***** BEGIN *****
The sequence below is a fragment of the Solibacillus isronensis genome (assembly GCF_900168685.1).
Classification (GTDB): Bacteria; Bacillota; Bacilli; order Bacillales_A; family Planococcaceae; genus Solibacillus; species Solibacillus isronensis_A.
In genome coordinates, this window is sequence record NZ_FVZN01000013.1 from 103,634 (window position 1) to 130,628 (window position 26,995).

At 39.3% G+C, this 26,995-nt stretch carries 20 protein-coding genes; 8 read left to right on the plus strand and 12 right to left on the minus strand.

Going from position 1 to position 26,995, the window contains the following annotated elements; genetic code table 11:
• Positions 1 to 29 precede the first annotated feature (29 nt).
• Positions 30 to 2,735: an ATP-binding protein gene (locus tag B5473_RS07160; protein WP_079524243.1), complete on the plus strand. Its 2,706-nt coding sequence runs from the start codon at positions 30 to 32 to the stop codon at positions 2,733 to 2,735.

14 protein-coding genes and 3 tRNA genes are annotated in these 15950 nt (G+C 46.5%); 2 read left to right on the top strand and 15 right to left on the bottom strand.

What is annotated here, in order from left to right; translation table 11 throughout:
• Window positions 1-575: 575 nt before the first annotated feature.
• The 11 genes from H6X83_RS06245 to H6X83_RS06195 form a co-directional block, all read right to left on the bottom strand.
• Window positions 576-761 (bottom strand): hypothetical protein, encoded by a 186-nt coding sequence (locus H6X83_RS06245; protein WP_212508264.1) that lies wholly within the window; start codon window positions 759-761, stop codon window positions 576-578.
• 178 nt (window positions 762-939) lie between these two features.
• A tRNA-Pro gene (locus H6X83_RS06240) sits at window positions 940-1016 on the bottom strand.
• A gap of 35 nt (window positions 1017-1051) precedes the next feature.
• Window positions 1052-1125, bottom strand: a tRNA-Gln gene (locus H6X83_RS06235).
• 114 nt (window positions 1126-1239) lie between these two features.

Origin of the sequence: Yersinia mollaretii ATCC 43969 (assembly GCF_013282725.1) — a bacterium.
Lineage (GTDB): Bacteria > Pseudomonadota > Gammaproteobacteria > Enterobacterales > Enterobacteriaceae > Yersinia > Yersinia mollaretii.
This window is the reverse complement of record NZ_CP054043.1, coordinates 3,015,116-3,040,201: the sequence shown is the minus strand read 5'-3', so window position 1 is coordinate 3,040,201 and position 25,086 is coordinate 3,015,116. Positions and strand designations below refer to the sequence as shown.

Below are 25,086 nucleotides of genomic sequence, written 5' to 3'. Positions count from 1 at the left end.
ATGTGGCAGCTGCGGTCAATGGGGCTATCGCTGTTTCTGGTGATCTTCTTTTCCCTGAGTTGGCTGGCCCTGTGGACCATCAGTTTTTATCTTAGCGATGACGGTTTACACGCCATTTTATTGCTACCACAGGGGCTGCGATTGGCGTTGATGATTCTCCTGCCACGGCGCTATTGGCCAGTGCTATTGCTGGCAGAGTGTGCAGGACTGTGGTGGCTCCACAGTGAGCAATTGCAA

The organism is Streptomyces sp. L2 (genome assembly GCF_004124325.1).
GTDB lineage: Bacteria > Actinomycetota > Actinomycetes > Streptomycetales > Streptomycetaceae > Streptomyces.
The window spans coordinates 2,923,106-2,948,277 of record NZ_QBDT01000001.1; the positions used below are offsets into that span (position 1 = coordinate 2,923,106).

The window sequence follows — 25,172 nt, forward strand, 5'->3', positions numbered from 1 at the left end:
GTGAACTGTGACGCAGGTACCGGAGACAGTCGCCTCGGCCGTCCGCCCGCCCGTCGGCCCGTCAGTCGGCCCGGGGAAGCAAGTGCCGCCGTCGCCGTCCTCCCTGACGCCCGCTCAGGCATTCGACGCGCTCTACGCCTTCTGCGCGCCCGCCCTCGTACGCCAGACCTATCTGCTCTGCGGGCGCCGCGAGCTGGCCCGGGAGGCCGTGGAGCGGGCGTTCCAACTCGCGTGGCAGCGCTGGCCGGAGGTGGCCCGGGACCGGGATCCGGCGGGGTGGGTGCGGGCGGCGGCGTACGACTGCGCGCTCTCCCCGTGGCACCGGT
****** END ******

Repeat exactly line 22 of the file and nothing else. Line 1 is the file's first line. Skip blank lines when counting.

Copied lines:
ATGTGGCAGCTGCGGTCAATGGGGCTATCGCTGTTTCTGGTGATCTTCTTTTCCCTGAGTTGGCTGGCCCTGTGGACCATCAGTTTTTATCTTAGCGATGACGGTTTACACGCCATTTTATTGCTACCACAGGGGCTGCGATTGGCGTTGATGATTCTCCTGCCACGGCGCTATTGGCCAGTGCTATTGCTGGCAGAGTGTGCAGGACTGTGGTGGCTCCACAGTGAGCAATTGCAA